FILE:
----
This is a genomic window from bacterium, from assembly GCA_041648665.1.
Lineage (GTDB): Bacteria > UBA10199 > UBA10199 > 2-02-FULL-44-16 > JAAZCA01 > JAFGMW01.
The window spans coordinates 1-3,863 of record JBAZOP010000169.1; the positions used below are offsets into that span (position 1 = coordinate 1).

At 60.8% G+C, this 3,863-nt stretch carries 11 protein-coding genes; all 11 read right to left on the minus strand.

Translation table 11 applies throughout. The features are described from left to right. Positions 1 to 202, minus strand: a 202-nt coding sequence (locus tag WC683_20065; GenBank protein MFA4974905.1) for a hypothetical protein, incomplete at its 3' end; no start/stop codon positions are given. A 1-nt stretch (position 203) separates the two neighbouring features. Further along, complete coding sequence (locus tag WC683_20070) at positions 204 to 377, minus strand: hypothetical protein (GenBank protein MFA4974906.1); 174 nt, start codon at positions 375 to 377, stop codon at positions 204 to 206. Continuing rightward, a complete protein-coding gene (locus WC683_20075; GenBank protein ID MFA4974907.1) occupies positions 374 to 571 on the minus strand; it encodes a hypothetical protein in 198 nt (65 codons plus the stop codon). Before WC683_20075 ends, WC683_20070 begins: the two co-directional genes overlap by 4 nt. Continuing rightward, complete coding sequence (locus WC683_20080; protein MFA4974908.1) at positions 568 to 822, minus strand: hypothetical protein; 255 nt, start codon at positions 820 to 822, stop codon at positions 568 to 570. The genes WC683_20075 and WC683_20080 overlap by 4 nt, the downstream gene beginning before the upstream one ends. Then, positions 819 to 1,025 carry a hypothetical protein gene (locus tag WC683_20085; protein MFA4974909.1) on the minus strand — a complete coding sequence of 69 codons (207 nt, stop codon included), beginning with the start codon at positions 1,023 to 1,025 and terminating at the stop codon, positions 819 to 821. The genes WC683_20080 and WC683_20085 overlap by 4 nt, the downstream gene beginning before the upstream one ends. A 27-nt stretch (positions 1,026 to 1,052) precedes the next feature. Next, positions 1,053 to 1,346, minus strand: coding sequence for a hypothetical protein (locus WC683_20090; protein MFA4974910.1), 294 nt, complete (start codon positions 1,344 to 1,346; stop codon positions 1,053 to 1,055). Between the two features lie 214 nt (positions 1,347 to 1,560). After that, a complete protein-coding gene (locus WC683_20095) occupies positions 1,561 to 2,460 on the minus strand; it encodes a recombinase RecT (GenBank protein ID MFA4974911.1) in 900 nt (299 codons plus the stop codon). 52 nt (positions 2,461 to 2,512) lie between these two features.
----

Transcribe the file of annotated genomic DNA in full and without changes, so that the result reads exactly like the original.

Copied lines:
This is a genomic window from bacterium, from assembly GCA_041648665.1.
Lineage (GTDB): Bacteria > UBA10199 > UBA10199 > 2-02-FULL-44-16 > JAAZCA01 > JAFGMW01.
The window spans coordinates 1-3,863 of record JBAZOP010000169.1; the positions used below are offsets into that span (position 1 = coordinate 1).

At 60.8% G+C, this 3,863-nt stretch carries 11 protein-coding genes; all 11 read right to left on the minus strand.

Translation table 11 applies throughout. The features are described from left to right. Positions 1 to 202, minus strand: a 202-nt coding sequence (locus tag WC683_20065; GenBank protein MFA4974905.1) for a hypothetical protein, incomplete at its 3' end; no start/stop codon positions are given. A 1-nt stretch (position 203) separates the two neighbouring features. Further along, complete coding sequence (locus tag WC683_20070) at positions 204 to 377, minus strand: hypothetical protein (GenBank protein MFA4974906.1); 174 nt, start codon at positions 375 to 377, stop codon at positions 204 to 206. Continuing rightward, a complete protein-coding gene (locus WC683_20075; GenBank protein ID MFA4974907.1) occupies positions 374 to 571 on the minus strand; it encodes a hypothetical protein in 198 nt (65 codons plus the stop codon). Before WC683_20075 ends, WC683_20070 begins: the two co-directional genes overlap by 4 nt. Continuing rightward, complete coding sequence (locus WC683_20080; protein MFA4974908.1) at positions 568 to 822, minus strand: hypothetical protein; 255 nt, start codon at positions 820 to 822, stop codon at positions 568 to 570. The genes WC683_20075 and WC683_20080 overlap by 4 nt, the downstream gene beginning before the upstream one ends. Then, positions 819 to 1,025 carry a hypothetical protein gene (locus tag WC683_20085; protein MFA4974909.1) on the minus strand — a complete coding sequence of 69 codons (207 nt, stop codon included), beginning with the start codon at positions 1,023 to 1,025 and terminating at the stop codon, positions 819 to 821. The genes WC683_20080 and WC683_20085 overlap by 4 nt, the downstream gene beginning before the upstream one ends. A 27-nt stretch (positions 1,026 to 1,052) precedes the next feature. Next, positions 1,053 to 1,346, minus strand: coding sequence for a hypothetical protein (locus WC683_20090; protein MFA4974910.1), 294 nt, complete (start codon positions 1,344 to 1,346; stop codon positions 1,053 to 1,055). Between the two features lie 214 nt (positions 1,347 to 1,560). After that, a complete protein-coding gene (locus WC683_20095) occupies positions 1,561 to 2,460 on the minus strand; it encodes a recombinase RecT (GenBank protein ID MFA4974911.1) in 900 nt (299 codons plus the stop codon). 52 nt (positions 2,461 to 2,512) lie between these two features.